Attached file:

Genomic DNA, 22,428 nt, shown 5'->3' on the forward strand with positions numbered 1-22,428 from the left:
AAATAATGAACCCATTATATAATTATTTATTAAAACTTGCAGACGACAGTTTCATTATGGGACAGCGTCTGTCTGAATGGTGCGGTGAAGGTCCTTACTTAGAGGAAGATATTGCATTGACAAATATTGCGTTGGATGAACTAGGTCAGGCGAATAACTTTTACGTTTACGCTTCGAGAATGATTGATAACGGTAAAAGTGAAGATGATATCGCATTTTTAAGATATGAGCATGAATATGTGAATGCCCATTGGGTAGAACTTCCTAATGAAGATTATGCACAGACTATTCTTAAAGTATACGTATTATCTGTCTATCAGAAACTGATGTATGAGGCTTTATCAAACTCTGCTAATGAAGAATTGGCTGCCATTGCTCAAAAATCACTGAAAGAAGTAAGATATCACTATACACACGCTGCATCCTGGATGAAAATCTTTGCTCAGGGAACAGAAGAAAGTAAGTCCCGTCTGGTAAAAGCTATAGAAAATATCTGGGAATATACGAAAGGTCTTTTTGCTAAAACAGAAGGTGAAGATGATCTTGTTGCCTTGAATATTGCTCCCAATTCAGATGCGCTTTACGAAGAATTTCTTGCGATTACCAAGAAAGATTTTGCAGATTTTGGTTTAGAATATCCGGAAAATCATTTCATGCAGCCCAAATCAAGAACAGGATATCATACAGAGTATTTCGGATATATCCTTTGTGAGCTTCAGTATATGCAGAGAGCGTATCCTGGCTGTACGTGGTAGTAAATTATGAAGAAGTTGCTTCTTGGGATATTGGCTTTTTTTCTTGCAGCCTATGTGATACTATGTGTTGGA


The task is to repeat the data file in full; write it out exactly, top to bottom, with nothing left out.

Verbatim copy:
Genomic DNA, 22,428 nt, shown 5'->3' on the forward strand with positions numbered 1-22,428 from the left:
AAATAATGAACCCATTATATAATTATTTATTAAAACTTGCAGACGACAGTTTCATTATGGGACAGCGTCTGTCTGAATGGTGCGGTGAAGGTCCTTACTTAGAGGAAGATATTGCATTGACAAATATTGCGTTGGATGAACTAGGTCAGGCGAATAACTTTTACGTTTACGCTTCGAGAATGATTGATAACGGTAAAAGTGAAGATGATATCGCATTTTTAAGATATGAGCATGAATATGTGAATGCCCATTGGGTAGAACTTCCTAATGAAGATTATGCACAGACTATTCTTAAAGTATACGTATTATCTGTCTATCAGAAACTGATGTATGAGGCTTTATCAAACTCTGCTAATGAAGAATTGGCTGCCATTGCTCAAAAATCACTGAAAGAAGTAAGATATCACTATACACACGCTGCATCCTGGATGAAAATCTTTGCTCAGGGAACAGAAGAAAGTAAGTCCCGTCTGGTAAAAGCTATAGAAAATATCTGGGAATATACGAAAGGTCTTTTTGCTAAAACAGAAGGTGAAGATGATCTTGTTGCCTTGAATATTGCTCCCAATTCAGATGCGCTTTACGAAGAATTTCTTGCGATTACCAAGAAAGATTTTGCAGATTTTGGTTTAGAATATCCGGAAAATCATTTCATGCAGCCCAAATCAAGAACAGGATATCATACAGAGTATTTCGGATATATCCTTTGTGAGCTTCAGTATATGCAGAGAGCGTATCCTGGCTGTACGTGGTAGTAAATTATGAAGAAGTTGCTTCTTGGGATATTGGCTTTTTTTCTTGCAGCCTATGTGATACTATGTGTTGGA